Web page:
conflict and confrontation seem to
assume such great importance.
The young Eelam Tamil activist was quick to respond. He said: ''Annai, what you say is
true. But how many of us truly live our lives on the basis of that perception. What we say
and what we do are two different things. In the case of
Pirabaharan, he has committed his
life to what he believes must be done, here and now''.
This young Eelam Tamil activist, who if not for
may have made his own contribution to further intellectual thought in some university, was
making a succinct point: ''No Vethantham please.''
Words which are not related to deeds are not of much value.
walked his talk. It is when our words match our deeds that we ourselves become integrated
and whole - and acquire the capability to truly serve.
Each of us have our dharma - our way of harmony.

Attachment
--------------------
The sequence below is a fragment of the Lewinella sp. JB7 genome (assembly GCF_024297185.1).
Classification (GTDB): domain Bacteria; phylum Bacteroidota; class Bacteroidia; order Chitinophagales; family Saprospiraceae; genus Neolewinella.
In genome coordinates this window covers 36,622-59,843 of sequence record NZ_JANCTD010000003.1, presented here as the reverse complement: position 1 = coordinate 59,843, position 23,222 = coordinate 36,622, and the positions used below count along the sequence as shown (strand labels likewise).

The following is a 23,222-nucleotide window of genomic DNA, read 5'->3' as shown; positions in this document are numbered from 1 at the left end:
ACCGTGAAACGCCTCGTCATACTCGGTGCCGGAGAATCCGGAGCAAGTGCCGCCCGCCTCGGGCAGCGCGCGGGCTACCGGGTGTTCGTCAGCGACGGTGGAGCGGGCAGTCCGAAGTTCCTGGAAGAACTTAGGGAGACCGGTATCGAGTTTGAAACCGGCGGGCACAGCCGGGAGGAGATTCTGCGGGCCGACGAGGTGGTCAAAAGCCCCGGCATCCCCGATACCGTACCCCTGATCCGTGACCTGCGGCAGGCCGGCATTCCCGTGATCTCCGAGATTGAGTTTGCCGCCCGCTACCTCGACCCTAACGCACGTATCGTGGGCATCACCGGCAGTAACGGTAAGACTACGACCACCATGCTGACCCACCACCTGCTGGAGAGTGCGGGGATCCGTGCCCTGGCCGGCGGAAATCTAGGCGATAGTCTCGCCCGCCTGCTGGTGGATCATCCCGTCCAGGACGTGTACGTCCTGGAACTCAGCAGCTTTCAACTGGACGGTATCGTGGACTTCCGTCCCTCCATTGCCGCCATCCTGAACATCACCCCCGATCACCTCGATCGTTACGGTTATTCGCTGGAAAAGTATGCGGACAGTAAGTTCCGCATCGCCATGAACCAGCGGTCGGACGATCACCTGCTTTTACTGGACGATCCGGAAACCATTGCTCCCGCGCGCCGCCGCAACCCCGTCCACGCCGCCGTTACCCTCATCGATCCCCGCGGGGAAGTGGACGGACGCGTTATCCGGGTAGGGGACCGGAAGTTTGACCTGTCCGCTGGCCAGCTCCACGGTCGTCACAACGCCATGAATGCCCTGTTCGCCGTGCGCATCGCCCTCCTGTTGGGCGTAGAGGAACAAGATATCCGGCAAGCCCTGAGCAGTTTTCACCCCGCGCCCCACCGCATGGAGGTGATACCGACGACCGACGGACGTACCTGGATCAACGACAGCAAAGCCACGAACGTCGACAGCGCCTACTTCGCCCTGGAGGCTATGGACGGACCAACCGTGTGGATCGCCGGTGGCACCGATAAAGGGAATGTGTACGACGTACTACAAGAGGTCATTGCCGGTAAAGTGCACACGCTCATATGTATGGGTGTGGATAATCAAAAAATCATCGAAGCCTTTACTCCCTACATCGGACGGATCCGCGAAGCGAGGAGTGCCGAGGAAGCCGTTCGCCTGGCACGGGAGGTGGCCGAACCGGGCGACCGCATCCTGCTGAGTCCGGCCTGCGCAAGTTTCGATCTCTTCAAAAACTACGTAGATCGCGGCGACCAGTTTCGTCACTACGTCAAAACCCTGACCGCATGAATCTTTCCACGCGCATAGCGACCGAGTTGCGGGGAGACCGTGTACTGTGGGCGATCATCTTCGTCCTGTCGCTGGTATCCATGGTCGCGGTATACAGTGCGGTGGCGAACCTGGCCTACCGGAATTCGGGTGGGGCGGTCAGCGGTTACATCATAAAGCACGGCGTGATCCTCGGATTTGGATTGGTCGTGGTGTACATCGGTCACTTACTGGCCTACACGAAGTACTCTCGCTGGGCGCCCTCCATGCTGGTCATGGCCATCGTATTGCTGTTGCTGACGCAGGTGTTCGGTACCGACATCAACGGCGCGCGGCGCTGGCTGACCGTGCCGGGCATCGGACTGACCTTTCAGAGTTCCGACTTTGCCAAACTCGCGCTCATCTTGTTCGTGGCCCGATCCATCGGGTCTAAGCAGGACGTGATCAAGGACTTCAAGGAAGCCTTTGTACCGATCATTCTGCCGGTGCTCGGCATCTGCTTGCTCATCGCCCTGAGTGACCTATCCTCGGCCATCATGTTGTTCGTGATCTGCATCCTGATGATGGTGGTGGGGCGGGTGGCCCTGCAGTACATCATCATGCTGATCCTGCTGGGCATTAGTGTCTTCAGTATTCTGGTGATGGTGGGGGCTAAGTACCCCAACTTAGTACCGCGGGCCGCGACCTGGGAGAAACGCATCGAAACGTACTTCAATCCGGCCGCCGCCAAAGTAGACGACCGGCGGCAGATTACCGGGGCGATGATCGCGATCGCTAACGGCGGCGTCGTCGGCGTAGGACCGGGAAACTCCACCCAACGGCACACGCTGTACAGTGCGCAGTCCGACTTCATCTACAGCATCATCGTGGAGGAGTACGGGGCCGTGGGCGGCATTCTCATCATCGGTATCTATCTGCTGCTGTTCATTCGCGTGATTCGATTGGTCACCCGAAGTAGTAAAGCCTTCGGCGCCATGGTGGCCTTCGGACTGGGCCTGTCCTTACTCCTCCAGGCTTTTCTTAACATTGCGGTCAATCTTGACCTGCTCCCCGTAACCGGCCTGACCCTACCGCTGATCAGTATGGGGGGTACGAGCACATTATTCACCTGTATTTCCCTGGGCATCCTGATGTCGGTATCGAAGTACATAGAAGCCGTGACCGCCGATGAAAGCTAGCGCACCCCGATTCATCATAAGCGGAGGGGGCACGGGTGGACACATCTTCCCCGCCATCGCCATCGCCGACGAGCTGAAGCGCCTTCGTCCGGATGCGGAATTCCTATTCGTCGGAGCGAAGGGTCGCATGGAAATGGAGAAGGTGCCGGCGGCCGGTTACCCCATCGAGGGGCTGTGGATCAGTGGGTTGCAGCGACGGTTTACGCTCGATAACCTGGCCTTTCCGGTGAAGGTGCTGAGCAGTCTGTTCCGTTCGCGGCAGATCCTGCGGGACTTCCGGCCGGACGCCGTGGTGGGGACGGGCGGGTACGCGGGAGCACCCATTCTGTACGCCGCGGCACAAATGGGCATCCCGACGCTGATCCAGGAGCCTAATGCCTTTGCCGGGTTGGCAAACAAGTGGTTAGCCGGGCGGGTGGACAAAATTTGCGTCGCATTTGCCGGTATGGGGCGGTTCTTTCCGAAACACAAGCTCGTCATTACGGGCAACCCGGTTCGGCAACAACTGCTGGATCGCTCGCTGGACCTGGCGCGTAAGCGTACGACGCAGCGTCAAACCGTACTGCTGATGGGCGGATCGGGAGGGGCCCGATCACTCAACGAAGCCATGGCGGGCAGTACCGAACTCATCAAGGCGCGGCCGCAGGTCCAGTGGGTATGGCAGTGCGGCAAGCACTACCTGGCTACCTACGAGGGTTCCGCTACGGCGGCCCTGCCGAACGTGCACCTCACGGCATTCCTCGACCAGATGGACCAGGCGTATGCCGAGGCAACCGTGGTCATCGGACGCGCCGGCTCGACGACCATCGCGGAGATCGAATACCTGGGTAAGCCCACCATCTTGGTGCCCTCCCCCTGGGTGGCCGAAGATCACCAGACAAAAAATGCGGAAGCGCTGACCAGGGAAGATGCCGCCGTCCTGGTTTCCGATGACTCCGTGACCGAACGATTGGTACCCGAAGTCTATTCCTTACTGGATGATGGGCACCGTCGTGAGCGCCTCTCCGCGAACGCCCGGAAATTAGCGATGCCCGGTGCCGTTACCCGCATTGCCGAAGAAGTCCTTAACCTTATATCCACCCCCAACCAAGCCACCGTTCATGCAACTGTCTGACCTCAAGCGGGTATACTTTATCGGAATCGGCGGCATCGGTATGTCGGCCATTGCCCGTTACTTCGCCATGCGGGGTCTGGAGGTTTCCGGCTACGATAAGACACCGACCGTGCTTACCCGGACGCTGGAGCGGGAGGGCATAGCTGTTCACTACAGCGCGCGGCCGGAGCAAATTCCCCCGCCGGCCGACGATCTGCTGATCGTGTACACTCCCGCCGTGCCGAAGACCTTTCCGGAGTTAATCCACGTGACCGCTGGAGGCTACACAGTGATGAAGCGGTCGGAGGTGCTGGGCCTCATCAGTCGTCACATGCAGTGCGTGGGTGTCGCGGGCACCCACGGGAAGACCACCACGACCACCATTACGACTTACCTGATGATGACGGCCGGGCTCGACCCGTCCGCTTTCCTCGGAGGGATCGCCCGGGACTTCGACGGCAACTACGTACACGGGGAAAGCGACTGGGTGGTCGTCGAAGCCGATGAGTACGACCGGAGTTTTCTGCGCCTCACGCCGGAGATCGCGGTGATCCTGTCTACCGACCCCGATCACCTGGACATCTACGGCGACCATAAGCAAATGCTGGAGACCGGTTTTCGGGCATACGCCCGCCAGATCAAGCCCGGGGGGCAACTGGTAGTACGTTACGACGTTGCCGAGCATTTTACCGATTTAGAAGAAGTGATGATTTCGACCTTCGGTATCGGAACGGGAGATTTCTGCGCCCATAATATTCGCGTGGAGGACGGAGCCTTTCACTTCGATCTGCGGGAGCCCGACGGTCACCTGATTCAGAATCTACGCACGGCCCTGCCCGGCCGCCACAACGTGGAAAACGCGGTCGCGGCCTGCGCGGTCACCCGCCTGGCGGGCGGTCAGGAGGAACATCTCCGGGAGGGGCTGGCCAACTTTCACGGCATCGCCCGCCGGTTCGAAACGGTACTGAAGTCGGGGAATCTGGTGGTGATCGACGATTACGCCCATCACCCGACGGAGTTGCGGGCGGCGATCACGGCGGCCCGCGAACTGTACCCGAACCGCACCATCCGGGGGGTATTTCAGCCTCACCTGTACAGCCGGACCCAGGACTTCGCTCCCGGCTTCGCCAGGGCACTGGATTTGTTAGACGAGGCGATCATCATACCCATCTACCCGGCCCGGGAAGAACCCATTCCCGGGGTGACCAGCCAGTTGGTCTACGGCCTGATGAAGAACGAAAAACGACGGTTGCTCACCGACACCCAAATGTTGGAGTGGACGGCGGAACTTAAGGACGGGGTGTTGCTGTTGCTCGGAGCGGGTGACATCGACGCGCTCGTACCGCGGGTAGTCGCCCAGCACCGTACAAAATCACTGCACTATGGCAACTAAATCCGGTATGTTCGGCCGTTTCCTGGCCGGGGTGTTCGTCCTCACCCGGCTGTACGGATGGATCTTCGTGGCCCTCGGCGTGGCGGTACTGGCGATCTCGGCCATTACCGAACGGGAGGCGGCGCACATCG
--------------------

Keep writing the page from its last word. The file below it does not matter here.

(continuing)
It was Arujnas dharma to do battle and it was in battle that Arujna
found peace - and eventual growth. Any other path would have left him in
pain and in conflict. But, the search for harmony is elusive.
It was Annie Besant who remarked once (translating
the Gita), that it is better to
act in accordance with one's own dharma rather than try 'to act out some one elses dharma
The dividing line between violence and non violence is not always the line of zero
thickness of Euclidean geometry. Thileepan and
Annai Poopathy gave their lives in the struggle for
Tamil Eelam and who can say that they have failed? Again, the Black Tigers willingly give
their lives, though at the same time, it is true that they take other lives. Theirs is an
act of violence but it is their willingness to suffer, which finds an answering response
in the hearts and minds of thousands of Tamils living today in many lands and across
distant seas. The same is true of the cyanide capsule in the hands of the Liberation
Tigers of Tamil Eelam - and to say that is not to romanticise the armed struggle.
The struggle for Tamil Eelam is no afternoon tea party. I remember
Krishnakumar (Kittu) speaking to me about action in battle - how single minded one
needed to be once engaged in battle. There could be no wavering. No question of a Hamlet